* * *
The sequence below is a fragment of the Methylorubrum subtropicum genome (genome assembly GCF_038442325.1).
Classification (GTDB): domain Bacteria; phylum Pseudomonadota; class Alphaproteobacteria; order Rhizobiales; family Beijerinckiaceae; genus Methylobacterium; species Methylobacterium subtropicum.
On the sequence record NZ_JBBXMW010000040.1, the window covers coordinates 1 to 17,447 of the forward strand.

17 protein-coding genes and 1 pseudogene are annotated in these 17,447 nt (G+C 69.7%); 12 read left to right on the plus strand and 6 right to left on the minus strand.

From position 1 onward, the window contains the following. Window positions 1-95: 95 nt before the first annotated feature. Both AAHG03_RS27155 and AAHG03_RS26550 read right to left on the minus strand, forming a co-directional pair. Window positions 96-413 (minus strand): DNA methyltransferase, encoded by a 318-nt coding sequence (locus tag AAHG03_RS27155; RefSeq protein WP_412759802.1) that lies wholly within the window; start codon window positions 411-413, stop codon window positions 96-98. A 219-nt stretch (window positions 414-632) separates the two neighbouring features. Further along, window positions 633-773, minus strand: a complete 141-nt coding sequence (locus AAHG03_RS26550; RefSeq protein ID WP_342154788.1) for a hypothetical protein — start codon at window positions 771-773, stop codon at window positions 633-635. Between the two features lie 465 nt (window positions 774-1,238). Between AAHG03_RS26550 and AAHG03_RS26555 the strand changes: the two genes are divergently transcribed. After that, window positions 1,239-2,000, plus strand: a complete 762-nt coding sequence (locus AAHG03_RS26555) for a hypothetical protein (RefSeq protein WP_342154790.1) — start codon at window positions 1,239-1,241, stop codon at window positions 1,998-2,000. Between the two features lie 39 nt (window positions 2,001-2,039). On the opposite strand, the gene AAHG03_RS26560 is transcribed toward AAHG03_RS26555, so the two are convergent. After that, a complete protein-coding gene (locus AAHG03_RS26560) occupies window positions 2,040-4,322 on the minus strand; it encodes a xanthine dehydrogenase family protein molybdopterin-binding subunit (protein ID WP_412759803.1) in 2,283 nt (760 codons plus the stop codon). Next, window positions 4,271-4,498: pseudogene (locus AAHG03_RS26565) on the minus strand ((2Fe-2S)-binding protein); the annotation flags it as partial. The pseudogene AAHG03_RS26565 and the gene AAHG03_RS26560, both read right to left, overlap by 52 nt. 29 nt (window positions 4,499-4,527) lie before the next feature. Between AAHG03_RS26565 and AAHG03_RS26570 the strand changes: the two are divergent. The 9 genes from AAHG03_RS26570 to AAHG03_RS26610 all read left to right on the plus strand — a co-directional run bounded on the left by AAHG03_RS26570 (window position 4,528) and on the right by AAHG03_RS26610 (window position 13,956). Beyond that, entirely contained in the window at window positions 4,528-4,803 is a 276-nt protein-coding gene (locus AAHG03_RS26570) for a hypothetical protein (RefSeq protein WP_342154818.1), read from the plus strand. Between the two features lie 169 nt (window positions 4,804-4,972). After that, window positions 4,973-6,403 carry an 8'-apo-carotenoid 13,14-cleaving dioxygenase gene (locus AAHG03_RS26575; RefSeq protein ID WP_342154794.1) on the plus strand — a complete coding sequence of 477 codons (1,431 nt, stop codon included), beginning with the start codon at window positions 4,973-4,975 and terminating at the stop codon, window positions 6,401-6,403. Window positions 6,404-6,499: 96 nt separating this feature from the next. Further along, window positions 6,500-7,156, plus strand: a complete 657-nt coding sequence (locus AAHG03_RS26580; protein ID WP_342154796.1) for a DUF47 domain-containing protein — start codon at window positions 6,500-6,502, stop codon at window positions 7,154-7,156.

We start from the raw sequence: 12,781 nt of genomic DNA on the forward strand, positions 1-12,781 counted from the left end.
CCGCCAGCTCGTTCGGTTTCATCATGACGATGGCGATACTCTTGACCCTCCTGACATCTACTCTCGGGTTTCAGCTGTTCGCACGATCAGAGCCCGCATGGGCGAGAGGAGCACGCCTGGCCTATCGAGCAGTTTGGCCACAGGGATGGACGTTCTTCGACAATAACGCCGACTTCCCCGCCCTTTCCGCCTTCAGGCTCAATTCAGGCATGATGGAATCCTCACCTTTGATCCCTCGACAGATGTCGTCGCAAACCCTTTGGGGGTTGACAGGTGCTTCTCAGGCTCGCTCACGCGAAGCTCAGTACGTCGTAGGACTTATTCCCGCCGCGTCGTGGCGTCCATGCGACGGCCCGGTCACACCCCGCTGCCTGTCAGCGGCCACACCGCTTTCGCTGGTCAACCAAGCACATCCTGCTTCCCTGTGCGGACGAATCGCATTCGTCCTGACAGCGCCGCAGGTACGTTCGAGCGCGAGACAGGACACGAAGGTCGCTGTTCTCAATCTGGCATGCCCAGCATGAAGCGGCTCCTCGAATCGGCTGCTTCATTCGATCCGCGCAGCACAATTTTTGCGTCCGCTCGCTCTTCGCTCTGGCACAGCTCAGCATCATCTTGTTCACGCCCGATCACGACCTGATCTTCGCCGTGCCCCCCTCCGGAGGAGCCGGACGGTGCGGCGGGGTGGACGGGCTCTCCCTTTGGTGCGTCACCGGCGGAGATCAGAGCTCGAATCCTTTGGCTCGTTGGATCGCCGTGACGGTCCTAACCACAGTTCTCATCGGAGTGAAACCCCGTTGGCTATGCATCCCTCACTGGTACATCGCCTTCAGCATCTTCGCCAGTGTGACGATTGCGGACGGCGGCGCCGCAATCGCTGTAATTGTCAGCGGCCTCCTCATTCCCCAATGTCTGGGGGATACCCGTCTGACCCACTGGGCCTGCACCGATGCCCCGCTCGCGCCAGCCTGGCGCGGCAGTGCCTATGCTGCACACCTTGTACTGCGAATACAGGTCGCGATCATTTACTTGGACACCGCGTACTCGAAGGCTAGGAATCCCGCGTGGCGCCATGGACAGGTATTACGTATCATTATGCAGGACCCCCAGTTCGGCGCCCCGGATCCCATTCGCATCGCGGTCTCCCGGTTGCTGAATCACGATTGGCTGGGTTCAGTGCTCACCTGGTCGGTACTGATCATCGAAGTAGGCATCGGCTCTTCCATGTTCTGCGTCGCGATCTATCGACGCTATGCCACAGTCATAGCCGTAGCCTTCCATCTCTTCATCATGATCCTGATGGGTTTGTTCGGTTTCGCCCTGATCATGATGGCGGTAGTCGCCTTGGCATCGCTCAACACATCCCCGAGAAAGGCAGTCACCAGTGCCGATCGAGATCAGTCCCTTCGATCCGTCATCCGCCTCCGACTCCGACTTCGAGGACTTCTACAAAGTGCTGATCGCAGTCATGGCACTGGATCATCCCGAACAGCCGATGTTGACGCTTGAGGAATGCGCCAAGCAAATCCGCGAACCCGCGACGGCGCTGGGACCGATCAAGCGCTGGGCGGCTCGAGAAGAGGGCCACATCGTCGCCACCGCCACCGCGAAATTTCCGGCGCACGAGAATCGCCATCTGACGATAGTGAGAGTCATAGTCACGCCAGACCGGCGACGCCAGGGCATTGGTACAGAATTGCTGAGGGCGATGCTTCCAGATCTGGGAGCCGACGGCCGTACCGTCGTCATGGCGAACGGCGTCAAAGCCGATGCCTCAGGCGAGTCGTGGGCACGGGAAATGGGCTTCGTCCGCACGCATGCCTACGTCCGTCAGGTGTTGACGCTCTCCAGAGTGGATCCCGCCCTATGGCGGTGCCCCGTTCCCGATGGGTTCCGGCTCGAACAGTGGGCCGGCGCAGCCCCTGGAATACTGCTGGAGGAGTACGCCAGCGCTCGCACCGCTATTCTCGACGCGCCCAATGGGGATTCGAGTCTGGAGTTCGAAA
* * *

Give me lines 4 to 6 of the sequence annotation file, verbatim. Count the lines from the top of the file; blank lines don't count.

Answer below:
17 protein-coding genes and 1 pseudogene are annotated in these 17,447 nt (G+C 69.7%); 12 read left to right on the plus strand and 6 right to left on the minus strand.

From position 1 onward, the window contains the following. Window positions 1-95: 95 nt before the first annotated feature. Both AAHG03_RS27155 and AAHG03_RS26550 read right to left on the minus strand, forming a co-directional pair. Window positions 96-413 (minus strand): DNA methyltransferase, encoded by a 318-nt coding sequence (locus tag AAHG03_RS27155; RefSeq protein WP_412759802.1) that lies wholly within the window; start codon window positions 411-413, stop codon window positions 96-98. A 219-nt stretch (window positions 414-632) separates the two neighbouring features. Further along, window positions 633-773, minus strand: a complete 141-nt coding sequence (locus AAHG03_RS26550; RefSeq protein ID WP_342154788.1) for a hypothetical protein — start codon at window positions 771-773, stop codon at window positions 633-635. Between the two features lie 465 nt (window positions 774-1,238). Between AAHG03_RS26550 and AAHG03_RS26555 the strand changes: the two genes are divergently transcribed. After that, window positions 1,239-2,000, plus strand: a complete 762-nt coding sequence (locus AAHG03_RS26555) for a hypothetical protein (RefSeq protein WP_342154790.1) — start codon at window positions 1,239-1,241, stop codon at window positions 1,998-2,000. Between the two features lie 39 nt (window positions 2,001-2,039). On the opposite strand, the gene AAHG03_RS26560 is transcribed toward AAHG03_RS26555, so the two are convergent. After that, a complete protein-coding gene (locus AAHG03_RS26560) occupies window positions 2,040-4,322 on the minus strand; it encodes a xanthine dehydrogenase family protein molybdopterin-binding subunit (protein ID WP_412759803.1) in 2,283 nt (760 codons plus the stop codon). Next, window positions 4,271-4,498: pseudogene (locus AAHG03_RS26565) on the minus strand ((2Fe-2S)-binding protein); the annotation flags it as partial. The pseudogene AAHG03_RS26565 and the gene AAHG03_RS26560, both read right to left, overlap by 52 nt. 29 nt (window positions 4,499-4,527) lie before the next feature. Between AAHG03_RS26565 and AAHG03_RS26570 the strand changes: the two are divergent. The 9 genes from AAHG03_RS26570 to AAHG03_RS26610 all read left to right on the plus strand — a co-directional run bounded on the left by AAHG03_RS26570 (window position 4,528) and on the right by AAHG03_RS26610 (window position 13,956). Beyond that, entirely contained in the window at window positions 4,528-4,803 is a 276-nt protein-coding gene (locus AAHG03_RS26570) for a hypothetical protein (RefSeq protein WP_342154818.1), read from the plus strand. Between the two features lie 169 nt (window positions 4,804-4,972). After that, window positions 4,973-6,403 carry an 8'-apo-carotenoid 13,14-cleaving dioxygenase gene (locus AAHG03_RS26575; RefSeq protein ID WP_342154794.1) on the plus strand — a complete coding sequence of 477 codons (1,431 nt, stop codon included), beginning with the start codon at window positions 4,973-4,975 and terminating at the stop codon, window positions 6,401-6,403. Window positions 6,404-6,499: 96 nt separating this feature from the next. Further along, window positions 6,500-7,156, plus strand: a complete 657-nt coding sequence (locus AAHG03_RS26580; protein ID WP_342154796.1) for a DUF47 domain-containing protein — start codon at window positions 6,500-6,502, stop codon at window positions 7,154-7,156.

We start from the raw sequence: 12,781 nt of genomic DNA on the forward strand, positions 1-12,781 counted from the left end.